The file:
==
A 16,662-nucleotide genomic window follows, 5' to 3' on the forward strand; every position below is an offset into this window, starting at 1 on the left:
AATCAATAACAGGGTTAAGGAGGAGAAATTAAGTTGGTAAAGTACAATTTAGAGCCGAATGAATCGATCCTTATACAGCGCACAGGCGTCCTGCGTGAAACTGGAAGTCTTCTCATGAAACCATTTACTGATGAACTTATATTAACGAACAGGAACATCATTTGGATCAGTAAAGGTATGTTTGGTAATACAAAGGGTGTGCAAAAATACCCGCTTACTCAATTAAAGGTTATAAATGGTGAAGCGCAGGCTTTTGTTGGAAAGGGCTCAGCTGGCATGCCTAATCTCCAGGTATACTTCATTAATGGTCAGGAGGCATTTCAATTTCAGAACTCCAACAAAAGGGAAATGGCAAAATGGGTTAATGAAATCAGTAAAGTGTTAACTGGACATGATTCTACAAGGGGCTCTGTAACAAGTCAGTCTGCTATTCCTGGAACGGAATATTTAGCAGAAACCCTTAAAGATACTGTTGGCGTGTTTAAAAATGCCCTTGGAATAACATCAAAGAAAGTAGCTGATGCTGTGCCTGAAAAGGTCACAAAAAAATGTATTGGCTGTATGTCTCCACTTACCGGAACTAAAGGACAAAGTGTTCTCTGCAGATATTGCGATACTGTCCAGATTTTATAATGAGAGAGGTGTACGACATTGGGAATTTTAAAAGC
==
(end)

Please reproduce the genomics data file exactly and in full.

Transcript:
A 16,662-nucleotide genomic window follows, 5' to 3' on the forward strand; every position below is an offset into this window, starting at 1 on the left:
AATCAATAACAGGGTTAAGGAGGAGAAATTAAGTTGGTAAAGTACAATTTAGAGCCGAATGAATCGATCCTTATACAGCGCACAGGCGTCCTGCGTGAAACTGGAAGTCTTCTCATGAAACCATTTACTGATGAACTTATATTAACGAACAGGAACATCATTTGGATCAGTAAAGGTATGTTTGGTAATACAAAGGGTGTGCAAAAATACCCGCTTACTCAATTAAAGGTTATAAATGGTGAAGCGCAGGCTTTTGTTGGAAAGGGCTCAGCTGGCATGCCTAATCTCCAGGTATACTTCATTAATGGTCAGGAGGCATTTCAATTTCAGAACTCCAACAAAAGGGAAATGGCAAAATGGGTTAATGAAATCAGTAAAGTGTTAACTGGACATGATTCTACAAGGGGCTCTGTAACAAGTCAGTCTGCTATTCCTGGAACGGAATATTTAGCAGAAACCCTTAAAGATACTGTTGGCGTGTTTAAAAATGCCCTTGGAATAACATCAAAGAAAGTAGCTGATGCTGTGCCTGAAAAGGTCACAAAAAAATGTATTGGCTGTATGTCTCCACTTACCGGAACTAAAGGACAAAGTGTTCTCTGCAGATATTGCGATACTGTCCAGATTTTATAATGAGAGAGGTGTACGACATTGGGAATTTTAAAAGC